Was once upon a time that when Big Business in this country came a-callin’ The Republican Party was quick to answer.
Whether it was issues around lower corporate taxes, less environmental regulation, increased monopolization, smaller social safety net, free trade or a host of other issues necessary for the unfettered pursuit of corporate profits, business executives usually felt the Republicans were their friend in Washington.
After all, this was the party that nominated Mitt Romney, a man who specialized in corporate takeovers and once famously said “corporations are people, my friend.”
With that kind of a track record, you would think that the voice of corporate America would matter in the party’s decision to plunge the country headlong into a government shutdown over the issue of Obamacare.
As President Obama said, Congress, which is controlled in large part by Republicans, “needs to pay our bills on time and never, ever threaten the full faith and credit of the United States of America.”
Yet the current shutdown, orchestrated by Republicans at the behest of their newest friends, the Tea Partiers, explicitly does exactly that—threaten the full faith and credit of the United States, and significantly increases the chance this country could default on a whole host of obligations.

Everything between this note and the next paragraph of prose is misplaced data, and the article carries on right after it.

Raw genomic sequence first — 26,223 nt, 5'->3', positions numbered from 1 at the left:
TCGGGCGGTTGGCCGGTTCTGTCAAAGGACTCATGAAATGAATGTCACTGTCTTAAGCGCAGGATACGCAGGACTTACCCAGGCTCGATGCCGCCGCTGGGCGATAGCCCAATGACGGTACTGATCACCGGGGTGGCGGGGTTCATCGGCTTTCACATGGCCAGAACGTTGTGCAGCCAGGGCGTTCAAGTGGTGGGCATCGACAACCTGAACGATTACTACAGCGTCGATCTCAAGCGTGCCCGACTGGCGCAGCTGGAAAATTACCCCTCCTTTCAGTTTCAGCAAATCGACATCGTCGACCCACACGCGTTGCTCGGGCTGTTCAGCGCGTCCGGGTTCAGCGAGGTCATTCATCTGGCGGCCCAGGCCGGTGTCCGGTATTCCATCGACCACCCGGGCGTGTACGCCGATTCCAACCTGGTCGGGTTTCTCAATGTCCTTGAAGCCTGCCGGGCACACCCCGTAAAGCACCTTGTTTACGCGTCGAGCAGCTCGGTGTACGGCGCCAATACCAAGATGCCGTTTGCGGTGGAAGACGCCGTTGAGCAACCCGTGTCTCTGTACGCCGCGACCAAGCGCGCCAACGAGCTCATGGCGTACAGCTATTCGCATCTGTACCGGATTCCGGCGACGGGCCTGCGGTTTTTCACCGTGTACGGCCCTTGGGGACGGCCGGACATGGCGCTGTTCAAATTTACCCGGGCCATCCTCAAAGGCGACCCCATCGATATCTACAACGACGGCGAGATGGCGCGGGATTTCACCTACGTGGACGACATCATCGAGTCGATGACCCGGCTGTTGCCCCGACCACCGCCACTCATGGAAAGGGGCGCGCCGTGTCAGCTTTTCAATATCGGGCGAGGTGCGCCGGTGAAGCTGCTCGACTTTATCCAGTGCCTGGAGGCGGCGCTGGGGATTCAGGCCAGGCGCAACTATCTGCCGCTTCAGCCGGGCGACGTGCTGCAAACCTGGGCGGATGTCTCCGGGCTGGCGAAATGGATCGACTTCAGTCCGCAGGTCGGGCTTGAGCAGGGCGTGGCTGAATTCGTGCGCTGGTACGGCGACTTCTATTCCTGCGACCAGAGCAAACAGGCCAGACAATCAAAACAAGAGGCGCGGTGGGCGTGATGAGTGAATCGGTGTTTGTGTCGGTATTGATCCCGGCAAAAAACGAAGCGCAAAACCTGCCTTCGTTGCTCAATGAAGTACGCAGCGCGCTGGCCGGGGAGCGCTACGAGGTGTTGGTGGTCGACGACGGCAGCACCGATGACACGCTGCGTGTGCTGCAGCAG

The last time there was a shutdown in 1995 and 1996, for example, more than 20% of federal contractors in Washington were "affected adversely" by the shutdowns. At the time, the government spent $200 billion on contractors, a figure that has ballooned since then. Many of these contractors, then and now, are big defense contractors like Raytheon, Boeing and Lockheed Martin, once solid constituents for Republicans.
The shutdown is expected to cost the country at least $300 million a day in lost economic output at the start, according to some estimates. At the same time, consumer confidence was already falling before the shutdown happened, and economist after economist have predicted the shutdown would damage the country’s already fragile economy. And, if the shutdown ends up affecting the Oct. 17 deadline or raising the debt ceiling, Wall Street itself could start to panic.
All of which could significantly hurt the bottom lines of not only corporate America, but the rest of us who live on Main Street, too. For every corporation in America hurt by the shutdown, thousands of ordinary citizens are likely to suffer, too.
Yet, judging from their actions, Republicans don't seem like they care all that much. Instead, it’s the Tea Partiers and the ideological extremists in the party that hold sway, committed to burning the country down for the sake of a law they don't like.
Which, speaking personally, makes me offer a suggestion to the Republican Party I never thought I’d make:
Republicans, that ringing telephone is Big Business on the line. Won't you answer it, please?